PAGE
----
Around this time in an election year, many people anxiously await economic data releases, hoping to uncover some fact that can be twisted to advantage.
Economic forecasting almost exclusively uses large macroeconomic models. These are simply equations, often several hundred, that outline relationships in the economy. For example, we know that the demand for new cars will depend on gas prices, interest rates, consumer expectations, household incomes and historical purchasing patterns. These factors allow us to hypothesize an equation for car sales.
The large model attempts to capture these types of relationships across the economy in things as diverse as individual household decisions to retire and the changing price of gas.
Economists use actual data to calibrate the model. This is applied statistical work, which often incorporates non-linearities associated with chaos theory. In this way, we can nail down the relationship—say, gas prices and new-car sales—to an actual number.
Once that is done, the forecast involves solving a few hundred simultaneous equations, which is nothing more than the algebra I taught in every middle school in Indiana. This is what we do each year at Ball State, producing national, state and regional forecasts.
Forecasting is a costly enterprise, so much of the valuable analysis lies in interpreting the data releases between forecasts.
The forecast process gives us actual relationships to give us the most likely values for things we care about, like unemployment, incomes, population growth and the like.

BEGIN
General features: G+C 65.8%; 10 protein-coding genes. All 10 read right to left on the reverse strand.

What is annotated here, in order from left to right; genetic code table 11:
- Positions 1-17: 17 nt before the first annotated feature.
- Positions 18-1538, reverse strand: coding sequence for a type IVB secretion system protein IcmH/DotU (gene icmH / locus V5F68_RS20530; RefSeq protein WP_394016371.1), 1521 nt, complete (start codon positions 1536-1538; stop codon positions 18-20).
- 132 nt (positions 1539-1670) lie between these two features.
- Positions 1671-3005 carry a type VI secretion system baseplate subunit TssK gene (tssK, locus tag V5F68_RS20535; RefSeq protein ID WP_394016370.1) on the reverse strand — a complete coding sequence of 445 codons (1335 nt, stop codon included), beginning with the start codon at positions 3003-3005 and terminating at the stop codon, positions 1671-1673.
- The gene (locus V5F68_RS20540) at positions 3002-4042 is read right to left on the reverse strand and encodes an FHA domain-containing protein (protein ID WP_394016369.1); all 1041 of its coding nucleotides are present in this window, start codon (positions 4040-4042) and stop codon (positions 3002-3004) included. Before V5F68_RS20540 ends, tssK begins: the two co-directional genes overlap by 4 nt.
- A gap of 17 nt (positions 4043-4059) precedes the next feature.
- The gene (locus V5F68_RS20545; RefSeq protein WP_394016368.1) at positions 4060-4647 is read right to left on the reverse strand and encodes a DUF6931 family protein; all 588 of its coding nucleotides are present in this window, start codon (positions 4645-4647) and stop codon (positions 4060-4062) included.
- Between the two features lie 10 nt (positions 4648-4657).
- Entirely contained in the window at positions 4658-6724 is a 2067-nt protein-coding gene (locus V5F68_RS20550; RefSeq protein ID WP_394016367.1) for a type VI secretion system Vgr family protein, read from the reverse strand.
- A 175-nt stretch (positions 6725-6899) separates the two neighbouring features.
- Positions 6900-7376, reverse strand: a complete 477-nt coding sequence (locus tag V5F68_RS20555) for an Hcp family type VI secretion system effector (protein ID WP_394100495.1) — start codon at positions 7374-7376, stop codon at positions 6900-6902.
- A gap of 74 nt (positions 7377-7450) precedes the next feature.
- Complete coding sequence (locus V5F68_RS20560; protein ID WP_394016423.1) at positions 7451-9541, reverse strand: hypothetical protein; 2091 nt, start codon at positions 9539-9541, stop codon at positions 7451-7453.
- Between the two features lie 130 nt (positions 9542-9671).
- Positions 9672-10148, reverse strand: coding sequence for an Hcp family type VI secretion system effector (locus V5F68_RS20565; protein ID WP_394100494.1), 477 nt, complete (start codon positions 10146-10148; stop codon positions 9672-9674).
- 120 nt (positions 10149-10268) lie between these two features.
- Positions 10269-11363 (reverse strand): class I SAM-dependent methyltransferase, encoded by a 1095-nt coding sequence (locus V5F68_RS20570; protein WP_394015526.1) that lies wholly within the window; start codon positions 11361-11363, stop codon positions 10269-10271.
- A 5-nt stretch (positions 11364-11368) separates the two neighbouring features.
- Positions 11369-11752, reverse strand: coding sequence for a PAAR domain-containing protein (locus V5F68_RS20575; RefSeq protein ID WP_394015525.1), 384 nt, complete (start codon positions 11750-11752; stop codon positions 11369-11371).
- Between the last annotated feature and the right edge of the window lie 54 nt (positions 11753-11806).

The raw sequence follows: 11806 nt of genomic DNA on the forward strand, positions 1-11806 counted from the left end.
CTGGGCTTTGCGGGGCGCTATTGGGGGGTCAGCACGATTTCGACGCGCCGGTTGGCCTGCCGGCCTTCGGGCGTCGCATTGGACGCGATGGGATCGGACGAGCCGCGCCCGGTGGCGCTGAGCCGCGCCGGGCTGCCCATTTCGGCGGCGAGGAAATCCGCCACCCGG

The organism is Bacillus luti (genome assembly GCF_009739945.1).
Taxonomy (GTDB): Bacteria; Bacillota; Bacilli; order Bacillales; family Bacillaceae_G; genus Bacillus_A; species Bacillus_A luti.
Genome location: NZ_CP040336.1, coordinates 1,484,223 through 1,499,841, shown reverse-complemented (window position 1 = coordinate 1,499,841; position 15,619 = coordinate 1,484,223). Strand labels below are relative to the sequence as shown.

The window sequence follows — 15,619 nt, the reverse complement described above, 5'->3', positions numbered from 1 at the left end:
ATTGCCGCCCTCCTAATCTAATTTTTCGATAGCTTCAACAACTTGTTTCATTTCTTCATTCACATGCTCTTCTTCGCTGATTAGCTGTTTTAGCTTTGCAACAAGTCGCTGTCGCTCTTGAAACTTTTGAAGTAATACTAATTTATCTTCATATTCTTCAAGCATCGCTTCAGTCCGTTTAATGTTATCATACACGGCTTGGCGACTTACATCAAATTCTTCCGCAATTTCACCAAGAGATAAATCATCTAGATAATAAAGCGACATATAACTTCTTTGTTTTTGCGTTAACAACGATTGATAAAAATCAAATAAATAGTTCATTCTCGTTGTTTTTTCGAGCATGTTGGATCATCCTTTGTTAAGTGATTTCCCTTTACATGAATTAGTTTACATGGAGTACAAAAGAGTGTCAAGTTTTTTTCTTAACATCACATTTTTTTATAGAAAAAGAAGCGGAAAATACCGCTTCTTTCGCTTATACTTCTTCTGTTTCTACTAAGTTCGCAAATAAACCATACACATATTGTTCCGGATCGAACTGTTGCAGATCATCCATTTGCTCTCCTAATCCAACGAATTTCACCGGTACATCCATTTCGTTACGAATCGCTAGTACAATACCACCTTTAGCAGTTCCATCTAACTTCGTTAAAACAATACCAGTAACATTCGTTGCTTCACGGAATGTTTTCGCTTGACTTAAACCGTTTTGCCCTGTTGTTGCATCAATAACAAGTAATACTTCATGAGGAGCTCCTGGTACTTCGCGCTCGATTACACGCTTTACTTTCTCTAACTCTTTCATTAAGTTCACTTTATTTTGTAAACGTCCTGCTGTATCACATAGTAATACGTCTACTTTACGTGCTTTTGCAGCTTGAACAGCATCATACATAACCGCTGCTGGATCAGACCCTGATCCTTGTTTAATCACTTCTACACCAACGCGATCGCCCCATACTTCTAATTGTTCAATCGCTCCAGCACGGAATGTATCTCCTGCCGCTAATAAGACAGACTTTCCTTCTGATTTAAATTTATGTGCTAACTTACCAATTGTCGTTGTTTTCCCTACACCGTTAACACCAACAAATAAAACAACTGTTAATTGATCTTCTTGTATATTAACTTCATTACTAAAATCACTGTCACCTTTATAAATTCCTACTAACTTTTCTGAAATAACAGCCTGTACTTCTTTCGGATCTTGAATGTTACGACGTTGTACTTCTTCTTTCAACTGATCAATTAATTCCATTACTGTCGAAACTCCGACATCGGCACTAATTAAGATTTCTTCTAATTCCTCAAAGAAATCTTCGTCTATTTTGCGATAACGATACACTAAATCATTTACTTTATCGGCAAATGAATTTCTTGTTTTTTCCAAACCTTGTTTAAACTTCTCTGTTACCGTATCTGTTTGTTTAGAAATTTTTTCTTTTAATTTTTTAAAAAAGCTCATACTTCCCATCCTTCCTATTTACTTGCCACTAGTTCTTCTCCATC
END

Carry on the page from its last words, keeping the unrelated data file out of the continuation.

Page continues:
The forecast also gives a likely range of outcomes. Once new data is released, an economist can compare those numbers with the forecast to see how well the forecast performs.
All forecasts are wrong, but the most important part of evaluating the forecast lies in examining the errors. Some of this bleeds into media reports; for example, as the unemployment data are released each month, they are compared to forecasts.
Most of last year’s economic forecast called for faster GDP growth, less inflation and higher unemployment rates than we have seen. The poor GDP growth, modestly growing inflation and much lower unemployment rates send mixed signals to forecasters.
When the economy is getting much better or much worse, the trend is obvious even if there are occasional mixed signals. When the economy changes little, almost every piece of new data can be confusing.
That is where we now find ourselves, in a very slow-growing national economy with poor job growth, weak incomes and a hint of inflation. That won’t change in the coming months no matter what the pundits say.•
Hicks is the George and Frances Ball distinguished professor of economics and director of the Center for Business and Economic Research at Ball State University. His column appears weekly. He can be reached at firstname.lastname@example.org.